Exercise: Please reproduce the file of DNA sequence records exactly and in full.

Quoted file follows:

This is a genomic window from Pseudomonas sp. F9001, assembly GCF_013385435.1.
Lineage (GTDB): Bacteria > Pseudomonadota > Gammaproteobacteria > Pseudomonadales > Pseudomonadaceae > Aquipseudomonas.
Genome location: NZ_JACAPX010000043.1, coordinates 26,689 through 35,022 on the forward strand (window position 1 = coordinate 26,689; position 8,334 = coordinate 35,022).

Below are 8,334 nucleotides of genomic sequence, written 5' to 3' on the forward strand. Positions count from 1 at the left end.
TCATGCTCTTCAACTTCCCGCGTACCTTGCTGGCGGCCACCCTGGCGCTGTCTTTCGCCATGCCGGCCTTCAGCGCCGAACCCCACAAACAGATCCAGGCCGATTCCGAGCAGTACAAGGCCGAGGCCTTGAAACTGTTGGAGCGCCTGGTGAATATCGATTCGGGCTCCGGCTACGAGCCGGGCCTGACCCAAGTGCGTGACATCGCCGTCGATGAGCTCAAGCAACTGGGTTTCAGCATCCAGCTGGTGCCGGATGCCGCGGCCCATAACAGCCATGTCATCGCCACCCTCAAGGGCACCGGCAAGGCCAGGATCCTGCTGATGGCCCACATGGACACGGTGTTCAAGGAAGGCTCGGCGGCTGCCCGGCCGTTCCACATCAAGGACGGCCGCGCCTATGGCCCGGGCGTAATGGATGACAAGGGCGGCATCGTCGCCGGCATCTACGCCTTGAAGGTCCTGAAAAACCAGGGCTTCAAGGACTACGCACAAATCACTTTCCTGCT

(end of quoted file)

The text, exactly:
This is a genomic window from Pseudomonas sp. F9001, assembly GCF_013385435.1.
Lineage (GTDB): Bacteria > Pseudomonadota > Gammaproteobacteria > Pseudomonadales > Pseudomonadaceae > Aquipseudomonas.
Genome location: NZ_JACAPX010000043.1, coordinates 26,689 through 35,022 on the forward strand (window position 1 = coordinate 26,689; position 8,334 = coordinate 35,022).

Below are 8,334 nucleotides of genomic sequence, written 5' to 3' on the forward strand. Positions count from 1 at the left end.
TCATGCTCTTCAACTTCCCGCGTACCTTGCTGGCGGCCACCCTGGCGCTGTCTTTCGCCATGCCGGCCTTCAGCGCCGAACCCCACAAACAGATCCAGGCCGATTCCGAGCAGTACAAGGCCGAGGCCTTGAAACTGTTGGAGCGCCTGGTGAATATCGATTCGGGCTCCGGCTACGAGCCGGGCCTGACCCAAGTGCGTGACATCGCCGTCGATGAGCTCAAGCAACTGGGTTTCAGCATCCAGCTGGTGCCGGATGCCGCGGCCCATAACAGCCATGTCATCGCCACCCTCAAGGGCACCGGCAAGGCCAGGATCCTGCTGATGGCCCACATGGACACGGTGTTCAAGGAAGGCTCGGCGGCTGCCCGGCCGTTCCACATCAAGGACGGCCGCGCCTATGGCCCGGGCGTAATGGATGACAAGGGCGGCATCGTCGCCGGCATCTACGCCTTGAAGGTCCTGAAAAACCAGGGCTTCAAGGACTACGCACAAATCACTTTCCTGCT